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A diverse look at global health issues.

USAID's partnership with GE in Kenya will help health facilities buy high-tech equipment

Under the financing agreement, the medical equipment — including ultrasound and MRI machines — has to be purchased from General Electric.
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A picture taken on December 19, 2013 at a hospital in Nairobi shows a Kenyan nurse attending to four newly born babies squeezed in an incubator due to doctors and nurses strike. Kenya health workers went on strike on December 10 protesting the government decision to devolve services, including their pay, to 47 counties. (Simon Maina/AFP/Getty Images)

Health care providers in Kenya will soon have a much better shot at getting a bank loan to buy high-tech medical equipment — as long as the machines are made by General Electric.

Earlier this year, the US Agency for International Development (USAID) announced a partnership with the industrial behemoth that will make up to $10 million in credit available for Kenyan health facilities to buy its medical products, including ultrasound and MRI machines. It’s the first time the agency has partnered with a multinational company to extend credit guarantees that unlock local financing.

USAID says the partnership will help smaller clinics and hospitals get much-needed equipment to expand diagnostic and other essential health services. 


In Niger, personal relationships are key to long-term maternal health

Though it's beneficial to send food and supplies to communities in need, it is also important to understand the value of personal relationships in order to implement effective, long-term solutions.
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A picture taken on October 14, 2013 shows a child suffering from malnutrition eyed by his mother at a hospital in Tillaberi, western Niger. Saumya Dave traveled to Niger with New York Times columnist Nicholas Kristof in 2011 and wrote articles on global women's health. (BOUREIMA HAMA/AFP/Getty Images)

Editor's note: This weekend President Bill Clinton, Hillary Rodham Clinton, and Chelsea Clinton will convene more than 1,000 undergraduate and graduate students from around the world at the Clinton Global Initiative University in Phoeniz, Arizona where attendees will work to address global challenges, including health. Saumya Dave will join the group of young leaders. She is a medical student and writer who traveled with New York Times columnist Nicholas Kristof to North and West Africa in 2011 to report on global women's health. As a result of the experience, she founded MoBar, an organization to improve maternal health in the region. 

MOLII, Niger — When I met Miero, I had no idea that she was eight months pregnant.

Unlike the pregnant women I’ve seen in America, Miero’s abdomen was flat and her sharp ribs protruded through her dress. Our conversation was a sharp contrast from the ones I had with women in America. No discussion of prenatal vitamins. No ultrasound dating. No measuring of fundal height. Instead, Miero told me that she hadn’t eaten in one day. Her reason was simple: she gave any available food to her family and counted on having whatever was left.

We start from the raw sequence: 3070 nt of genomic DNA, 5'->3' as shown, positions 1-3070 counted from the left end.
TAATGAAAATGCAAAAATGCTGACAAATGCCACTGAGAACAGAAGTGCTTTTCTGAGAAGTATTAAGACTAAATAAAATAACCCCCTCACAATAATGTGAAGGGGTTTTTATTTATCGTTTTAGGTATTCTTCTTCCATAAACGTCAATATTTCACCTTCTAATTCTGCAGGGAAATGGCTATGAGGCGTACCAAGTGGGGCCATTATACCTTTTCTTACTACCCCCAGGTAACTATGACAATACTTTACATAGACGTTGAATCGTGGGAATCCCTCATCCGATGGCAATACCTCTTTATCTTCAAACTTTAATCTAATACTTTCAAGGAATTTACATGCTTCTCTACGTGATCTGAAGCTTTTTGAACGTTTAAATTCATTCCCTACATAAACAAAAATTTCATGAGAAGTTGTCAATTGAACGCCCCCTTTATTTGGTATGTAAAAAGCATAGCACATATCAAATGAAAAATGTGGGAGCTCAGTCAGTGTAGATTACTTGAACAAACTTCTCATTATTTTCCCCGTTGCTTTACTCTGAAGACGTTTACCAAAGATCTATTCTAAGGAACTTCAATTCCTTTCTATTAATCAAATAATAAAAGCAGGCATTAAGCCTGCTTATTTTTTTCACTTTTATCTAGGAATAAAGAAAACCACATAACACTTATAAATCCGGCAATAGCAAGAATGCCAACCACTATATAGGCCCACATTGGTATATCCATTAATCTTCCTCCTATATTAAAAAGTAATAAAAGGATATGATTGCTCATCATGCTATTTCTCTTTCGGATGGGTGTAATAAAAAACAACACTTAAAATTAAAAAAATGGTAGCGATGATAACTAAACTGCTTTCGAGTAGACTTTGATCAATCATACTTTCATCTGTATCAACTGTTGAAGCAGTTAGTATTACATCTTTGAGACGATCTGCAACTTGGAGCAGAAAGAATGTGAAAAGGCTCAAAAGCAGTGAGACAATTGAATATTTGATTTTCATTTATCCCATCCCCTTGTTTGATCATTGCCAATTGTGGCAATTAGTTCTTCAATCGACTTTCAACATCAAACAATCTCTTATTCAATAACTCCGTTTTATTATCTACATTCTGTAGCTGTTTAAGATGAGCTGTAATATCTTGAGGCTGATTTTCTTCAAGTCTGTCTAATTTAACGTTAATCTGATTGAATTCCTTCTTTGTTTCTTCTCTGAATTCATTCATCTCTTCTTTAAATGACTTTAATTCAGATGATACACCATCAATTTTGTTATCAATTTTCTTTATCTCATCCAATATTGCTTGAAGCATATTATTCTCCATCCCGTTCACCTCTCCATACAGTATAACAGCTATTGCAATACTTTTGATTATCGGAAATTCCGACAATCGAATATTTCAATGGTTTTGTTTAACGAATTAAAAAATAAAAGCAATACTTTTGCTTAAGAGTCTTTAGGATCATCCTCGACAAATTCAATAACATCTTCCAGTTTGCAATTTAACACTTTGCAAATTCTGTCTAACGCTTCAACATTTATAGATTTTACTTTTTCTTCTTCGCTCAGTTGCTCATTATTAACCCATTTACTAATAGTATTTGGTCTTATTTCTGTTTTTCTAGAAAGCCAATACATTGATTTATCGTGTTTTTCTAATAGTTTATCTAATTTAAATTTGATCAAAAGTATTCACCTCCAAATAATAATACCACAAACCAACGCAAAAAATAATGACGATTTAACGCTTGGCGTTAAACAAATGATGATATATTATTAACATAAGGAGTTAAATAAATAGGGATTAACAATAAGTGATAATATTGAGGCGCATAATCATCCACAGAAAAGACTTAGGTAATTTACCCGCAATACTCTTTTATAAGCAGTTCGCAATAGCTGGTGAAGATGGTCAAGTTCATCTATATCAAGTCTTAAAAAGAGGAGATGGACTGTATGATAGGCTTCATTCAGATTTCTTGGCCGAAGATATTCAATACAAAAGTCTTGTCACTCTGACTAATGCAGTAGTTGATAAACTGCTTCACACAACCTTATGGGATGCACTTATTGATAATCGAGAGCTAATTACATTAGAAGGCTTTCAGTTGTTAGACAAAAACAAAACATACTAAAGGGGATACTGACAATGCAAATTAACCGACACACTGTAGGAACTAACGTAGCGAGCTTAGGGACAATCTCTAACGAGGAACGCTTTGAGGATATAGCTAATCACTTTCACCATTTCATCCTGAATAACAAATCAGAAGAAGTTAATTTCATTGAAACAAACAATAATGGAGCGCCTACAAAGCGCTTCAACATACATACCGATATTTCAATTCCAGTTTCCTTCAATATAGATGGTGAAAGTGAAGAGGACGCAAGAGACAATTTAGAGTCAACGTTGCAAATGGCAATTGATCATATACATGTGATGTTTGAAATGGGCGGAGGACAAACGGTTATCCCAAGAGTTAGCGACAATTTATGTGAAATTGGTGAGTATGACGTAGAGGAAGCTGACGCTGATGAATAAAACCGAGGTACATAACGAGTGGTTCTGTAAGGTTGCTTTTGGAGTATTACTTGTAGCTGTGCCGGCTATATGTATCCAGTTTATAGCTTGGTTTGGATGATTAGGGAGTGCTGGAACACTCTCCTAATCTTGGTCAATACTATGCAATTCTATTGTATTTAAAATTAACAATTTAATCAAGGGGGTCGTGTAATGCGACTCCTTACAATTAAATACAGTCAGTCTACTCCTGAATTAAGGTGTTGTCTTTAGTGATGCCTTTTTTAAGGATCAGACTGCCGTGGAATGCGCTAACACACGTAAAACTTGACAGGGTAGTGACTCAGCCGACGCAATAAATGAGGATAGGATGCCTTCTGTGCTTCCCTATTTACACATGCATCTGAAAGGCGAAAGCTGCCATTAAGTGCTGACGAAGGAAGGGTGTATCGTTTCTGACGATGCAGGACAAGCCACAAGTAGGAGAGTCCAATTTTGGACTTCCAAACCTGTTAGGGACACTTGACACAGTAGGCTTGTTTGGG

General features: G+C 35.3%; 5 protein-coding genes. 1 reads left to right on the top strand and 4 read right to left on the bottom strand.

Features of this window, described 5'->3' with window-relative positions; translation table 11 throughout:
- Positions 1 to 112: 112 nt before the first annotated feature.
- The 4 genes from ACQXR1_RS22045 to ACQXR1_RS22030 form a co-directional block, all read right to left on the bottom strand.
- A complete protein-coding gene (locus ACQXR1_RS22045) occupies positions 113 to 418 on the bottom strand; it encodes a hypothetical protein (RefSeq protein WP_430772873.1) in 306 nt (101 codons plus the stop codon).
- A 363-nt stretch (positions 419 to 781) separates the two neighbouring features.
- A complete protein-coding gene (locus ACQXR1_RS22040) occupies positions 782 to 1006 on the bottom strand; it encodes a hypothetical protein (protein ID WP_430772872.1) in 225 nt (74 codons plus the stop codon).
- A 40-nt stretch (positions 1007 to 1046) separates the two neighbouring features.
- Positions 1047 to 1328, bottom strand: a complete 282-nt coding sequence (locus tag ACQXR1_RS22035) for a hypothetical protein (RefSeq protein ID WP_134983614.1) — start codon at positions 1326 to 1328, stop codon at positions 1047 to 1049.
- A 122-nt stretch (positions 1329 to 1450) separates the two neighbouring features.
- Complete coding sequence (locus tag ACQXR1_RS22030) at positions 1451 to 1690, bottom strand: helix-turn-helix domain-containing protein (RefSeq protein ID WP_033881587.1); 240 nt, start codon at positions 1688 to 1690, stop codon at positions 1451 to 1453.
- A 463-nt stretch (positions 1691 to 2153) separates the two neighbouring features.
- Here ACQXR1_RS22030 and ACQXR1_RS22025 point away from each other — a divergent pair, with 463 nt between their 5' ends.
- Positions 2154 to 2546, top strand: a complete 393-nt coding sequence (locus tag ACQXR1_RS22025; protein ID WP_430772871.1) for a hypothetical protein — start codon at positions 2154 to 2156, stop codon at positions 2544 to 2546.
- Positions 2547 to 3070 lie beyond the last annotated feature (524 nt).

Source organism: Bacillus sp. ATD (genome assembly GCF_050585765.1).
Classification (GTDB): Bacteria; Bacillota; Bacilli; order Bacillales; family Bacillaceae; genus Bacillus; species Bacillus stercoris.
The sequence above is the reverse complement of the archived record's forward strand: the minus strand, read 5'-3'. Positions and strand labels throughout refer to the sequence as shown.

I was in her village of Molii in Niger because of a trip through Northwest Africa with journalist Nicholas Kristof.

Throughout our journey, we absorbed the stories of many women. I learned about the millet grain, an important food source, and the way women in villages walked to the well every morning to collect water in large buckets.

The women were independent in a way I hadn’t seen in America, occasionally relying on one another if they needed to, but for the most part, embracing all of the responsibilities placed on them. In every community I saw an underlying theme: women were taking care of their families and it was often at the expense of their own well-being.


The lingering wounds of Liberia’s 14-year civil war

Tackling post-traumatic stress disorder and mental illness, one case at a time.
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Liberian Mike Otis Myers, 29, former child soldier and PTSD patient in Nimba County, February 2014. (Molly Knight Raskin/Courtesy)

NIMBA COUNTY, Liberia — In Nimba County, northeastern Liberia, the most visible signs of the country’s 14-year civil war are finally fading. Ethnic tensions have calmed, bombed buildings are being rebuilt and the economy is showing modest growth.

But the deepest wounds of the conflict are difficult to see and slower to heal. They are the psychological scars of war, and even after a decade of peace they are crippling people this small African nation.

“When I think about the war I just cry,” said 29-year-old Nimba resident Mike Otis Myers. “I survived, so I’m lucky. But when I think about what happened I feel so bad.”